Tapered Annual Allowance for pensions amended for high earners

11 March 2020 - After five years, the Tapered Annual Allowance for pensions has finally been amended by Rishi Sunak, Chancellor of the Exchequer.

The Tapered Annual Allowance was introduced in April 2016 to reduce the amount of pension contribution that could be made or received by high earning individuals. Therefore, anybody who had income in excess of £150,000 could be affected by this limit, which tapered down the annual allowance from the normal level of £40,000 to potentially £10,000.

However, in recent years, this has been causing issues for some key employees within the NHS including Consultants and GPs, and was actually causing some NHS staff to reduce their overtime. This was due to what was felt to be an unfair annual allowance tax charge, with workers citing that they couldn’t avoid the tax charge due to their involvement in the NHS Defined Benefit Pension Scheme.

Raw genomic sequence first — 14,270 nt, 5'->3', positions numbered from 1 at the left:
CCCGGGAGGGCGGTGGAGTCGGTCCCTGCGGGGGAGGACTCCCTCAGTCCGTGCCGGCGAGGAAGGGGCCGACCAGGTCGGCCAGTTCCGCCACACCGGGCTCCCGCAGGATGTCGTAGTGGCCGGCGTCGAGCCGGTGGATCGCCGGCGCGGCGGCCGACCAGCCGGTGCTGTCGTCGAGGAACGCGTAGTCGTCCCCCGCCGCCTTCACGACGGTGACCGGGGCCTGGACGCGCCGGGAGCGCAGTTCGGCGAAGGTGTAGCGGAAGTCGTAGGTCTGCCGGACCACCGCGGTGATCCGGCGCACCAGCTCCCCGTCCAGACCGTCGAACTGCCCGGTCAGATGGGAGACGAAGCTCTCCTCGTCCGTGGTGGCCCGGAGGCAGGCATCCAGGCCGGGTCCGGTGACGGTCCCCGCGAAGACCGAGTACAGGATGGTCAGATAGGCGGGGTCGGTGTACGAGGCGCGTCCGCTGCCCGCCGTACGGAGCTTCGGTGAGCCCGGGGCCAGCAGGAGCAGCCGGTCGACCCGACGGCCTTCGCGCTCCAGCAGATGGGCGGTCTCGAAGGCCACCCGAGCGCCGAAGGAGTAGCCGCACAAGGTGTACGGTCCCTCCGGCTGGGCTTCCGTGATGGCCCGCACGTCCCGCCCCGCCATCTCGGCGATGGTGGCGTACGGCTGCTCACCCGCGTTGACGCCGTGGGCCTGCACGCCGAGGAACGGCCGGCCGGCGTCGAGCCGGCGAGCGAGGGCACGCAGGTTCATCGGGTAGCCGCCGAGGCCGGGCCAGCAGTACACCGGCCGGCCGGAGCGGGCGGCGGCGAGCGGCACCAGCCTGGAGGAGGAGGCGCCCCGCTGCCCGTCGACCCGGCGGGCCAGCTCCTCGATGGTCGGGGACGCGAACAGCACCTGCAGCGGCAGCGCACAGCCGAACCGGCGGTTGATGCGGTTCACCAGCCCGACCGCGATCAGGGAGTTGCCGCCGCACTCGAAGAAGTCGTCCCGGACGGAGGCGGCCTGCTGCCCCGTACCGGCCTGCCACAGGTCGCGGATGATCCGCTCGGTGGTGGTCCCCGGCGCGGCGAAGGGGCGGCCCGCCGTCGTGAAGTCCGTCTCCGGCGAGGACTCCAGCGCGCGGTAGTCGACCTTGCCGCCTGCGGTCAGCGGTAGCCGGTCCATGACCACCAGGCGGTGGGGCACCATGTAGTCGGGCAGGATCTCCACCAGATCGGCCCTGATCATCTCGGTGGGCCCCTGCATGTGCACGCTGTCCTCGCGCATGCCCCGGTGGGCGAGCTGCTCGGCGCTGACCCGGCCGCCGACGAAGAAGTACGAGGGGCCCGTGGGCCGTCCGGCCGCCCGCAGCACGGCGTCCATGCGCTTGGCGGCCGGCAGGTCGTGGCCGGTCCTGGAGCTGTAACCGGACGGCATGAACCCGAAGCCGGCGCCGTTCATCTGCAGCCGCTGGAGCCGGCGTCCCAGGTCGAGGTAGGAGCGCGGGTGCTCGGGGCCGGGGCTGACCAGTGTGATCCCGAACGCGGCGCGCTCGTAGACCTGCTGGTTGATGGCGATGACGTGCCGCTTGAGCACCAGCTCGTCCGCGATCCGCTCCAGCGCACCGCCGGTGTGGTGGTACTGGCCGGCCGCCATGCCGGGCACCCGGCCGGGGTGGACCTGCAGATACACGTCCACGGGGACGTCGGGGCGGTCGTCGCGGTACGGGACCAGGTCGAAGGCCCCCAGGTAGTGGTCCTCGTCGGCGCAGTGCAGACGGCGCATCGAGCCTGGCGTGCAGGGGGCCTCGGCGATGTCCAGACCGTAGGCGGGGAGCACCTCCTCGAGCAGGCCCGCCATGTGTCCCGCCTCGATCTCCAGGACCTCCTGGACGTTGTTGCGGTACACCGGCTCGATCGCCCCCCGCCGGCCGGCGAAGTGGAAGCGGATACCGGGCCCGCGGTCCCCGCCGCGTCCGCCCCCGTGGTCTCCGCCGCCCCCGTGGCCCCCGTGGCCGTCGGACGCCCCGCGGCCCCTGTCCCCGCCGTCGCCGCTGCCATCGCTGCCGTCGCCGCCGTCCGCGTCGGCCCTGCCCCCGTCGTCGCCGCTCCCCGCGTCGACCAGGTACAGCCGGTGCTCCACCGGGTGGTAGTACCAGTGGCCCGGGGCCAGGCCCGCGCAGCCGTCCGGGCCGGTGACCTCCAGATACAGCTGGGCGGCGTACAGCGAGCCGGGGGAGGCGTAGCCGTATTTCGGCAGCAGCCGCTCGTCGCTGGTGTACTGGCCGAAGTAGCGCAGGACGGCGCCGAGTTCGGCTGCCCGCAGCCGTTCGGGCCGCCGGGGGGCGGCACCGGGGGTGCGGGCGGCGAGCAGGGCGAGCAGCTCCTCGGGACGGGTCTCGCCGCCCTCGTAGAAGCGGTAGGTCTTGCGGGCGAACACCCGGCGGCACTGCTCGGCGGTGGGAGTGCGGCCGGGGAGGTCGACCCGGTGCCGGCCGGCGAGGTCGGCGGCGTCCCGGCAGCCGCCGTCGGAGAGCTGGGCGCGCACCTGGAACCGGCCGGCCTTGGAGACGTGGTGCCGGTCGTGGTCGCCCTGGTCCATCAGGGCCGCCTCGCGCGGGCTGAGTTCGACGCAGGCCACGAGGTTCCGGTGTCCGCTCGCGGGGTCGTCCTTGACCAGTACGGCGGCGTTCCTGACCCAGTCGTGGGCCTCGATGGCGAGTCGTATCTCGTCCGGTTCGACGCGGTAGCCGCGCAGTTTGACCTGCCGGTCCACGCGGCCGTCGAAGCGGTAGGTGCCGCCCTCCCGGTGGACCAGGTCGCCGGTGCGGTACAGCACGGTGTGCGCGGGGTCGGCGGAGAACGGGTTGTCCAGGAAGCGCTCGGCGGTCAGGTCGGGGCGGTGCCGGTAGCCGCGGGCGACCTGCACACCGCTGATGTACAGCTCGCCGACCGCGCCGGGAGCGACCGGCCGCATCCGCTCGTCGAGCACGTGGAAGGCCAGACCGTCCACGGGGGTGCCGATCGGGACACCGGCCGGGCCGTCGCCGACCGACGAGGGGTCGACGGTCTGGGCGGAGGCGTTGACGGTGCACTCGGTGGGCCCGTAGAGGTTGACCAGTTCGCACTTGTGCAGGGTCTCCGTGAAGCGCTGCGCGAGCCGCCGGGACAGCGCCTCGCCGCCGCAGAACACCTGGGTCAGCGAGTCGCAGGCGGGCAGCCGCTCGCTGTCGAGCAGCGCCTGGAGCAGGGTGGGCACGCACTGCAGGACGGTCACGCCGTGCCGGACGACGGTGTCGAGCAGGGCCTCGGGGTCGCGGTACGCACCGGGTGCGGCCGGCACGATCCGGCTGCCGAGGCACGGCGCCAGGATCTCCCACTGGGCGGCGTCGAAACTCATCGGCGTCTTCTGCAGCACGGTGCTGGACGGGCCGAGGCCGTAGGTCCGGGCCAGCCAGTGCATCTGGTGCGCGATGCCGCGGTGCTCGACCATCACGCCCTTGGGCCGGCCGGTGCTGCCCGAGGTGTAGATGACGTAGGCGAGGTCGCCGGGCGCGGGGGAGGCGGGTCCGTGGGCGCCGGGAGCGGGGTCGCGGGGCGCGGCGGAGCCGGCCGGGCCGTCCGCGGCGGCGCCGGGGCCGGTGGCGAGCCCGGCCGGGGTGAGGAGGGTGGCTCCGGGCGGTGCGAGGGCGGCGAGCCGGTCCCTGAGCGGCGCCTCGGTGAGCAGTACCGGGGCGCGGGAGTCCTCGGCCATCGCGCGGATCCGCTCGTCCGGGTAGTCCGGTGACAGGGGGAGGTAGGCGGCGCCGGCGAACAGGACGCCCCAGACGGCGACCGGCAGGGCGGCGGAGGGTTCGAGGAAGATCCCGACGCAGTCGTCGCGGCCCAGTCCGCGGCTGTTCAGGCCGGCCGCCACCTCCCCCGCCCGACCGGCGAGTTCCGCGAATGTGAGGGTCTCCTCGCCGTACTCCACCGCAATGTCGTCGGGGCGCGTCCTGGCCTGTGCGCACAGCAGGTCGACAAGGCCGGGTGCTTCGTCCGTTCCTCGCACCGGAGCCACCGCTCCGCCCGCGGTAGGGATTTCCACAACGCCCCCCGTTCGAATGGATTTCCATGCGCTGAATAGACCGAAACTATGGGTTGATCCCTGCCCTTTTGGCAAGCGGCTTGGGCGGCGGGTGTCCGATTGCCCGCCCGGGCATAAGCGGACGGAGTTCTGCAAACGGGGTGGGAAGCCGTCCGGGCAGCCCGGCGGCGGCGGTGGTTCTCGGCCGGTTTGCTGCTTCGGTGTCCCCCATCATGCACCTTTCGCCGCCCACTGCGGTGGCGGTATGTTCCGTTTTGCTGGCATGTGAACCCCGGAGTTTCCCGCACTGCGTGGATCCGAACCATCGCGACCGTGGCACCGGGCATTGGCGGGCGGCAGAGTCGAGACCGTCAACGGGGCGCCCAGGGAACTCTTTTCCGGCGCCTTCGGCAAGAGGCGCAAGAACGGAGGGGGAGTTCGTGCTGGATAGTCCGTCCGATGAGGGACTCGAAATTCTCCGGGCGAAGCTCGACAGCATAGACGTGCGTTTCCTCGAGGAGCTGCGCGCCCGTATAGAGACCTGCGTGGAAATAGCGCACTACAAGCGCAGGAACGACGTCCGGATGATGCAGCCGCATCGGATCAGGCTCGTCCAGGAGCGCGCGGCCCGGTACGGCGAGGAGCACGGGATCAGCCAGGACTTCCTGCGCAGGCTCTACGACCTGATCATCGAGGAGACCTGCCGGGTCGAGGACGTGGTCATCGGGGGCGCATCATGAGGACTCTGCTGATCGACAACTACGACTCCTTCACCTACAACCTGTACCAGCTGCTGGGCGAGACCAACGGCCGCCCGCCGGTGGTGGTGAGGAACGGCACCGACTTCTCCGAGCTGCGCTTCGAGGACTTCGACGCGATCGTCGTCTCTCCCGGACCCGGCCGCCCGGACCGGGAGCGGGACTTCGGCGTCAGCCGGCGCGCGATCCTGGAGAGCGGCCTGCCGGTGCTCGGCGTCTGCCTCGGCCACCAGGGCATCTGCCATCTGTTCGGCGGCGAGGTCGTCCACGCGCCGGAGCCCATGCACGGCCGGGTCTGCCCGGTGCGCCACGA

Therefore, the Chancellor has recognised that this was an issue and has increased the adjusted income level where the Tapering starts from £150,000 to £240,000. Whilst this will take around 98% of NHS consultants and 96% of GPs out of the taper altogether, it should also be good news for many high earners who have historically been affected by this and we welcome the move.

The Lifetime Allowance has also been increased slightly from 6 April 2020 from £1,055,000 to £1,073,100, in line with inflation.

Published on 11/03/2020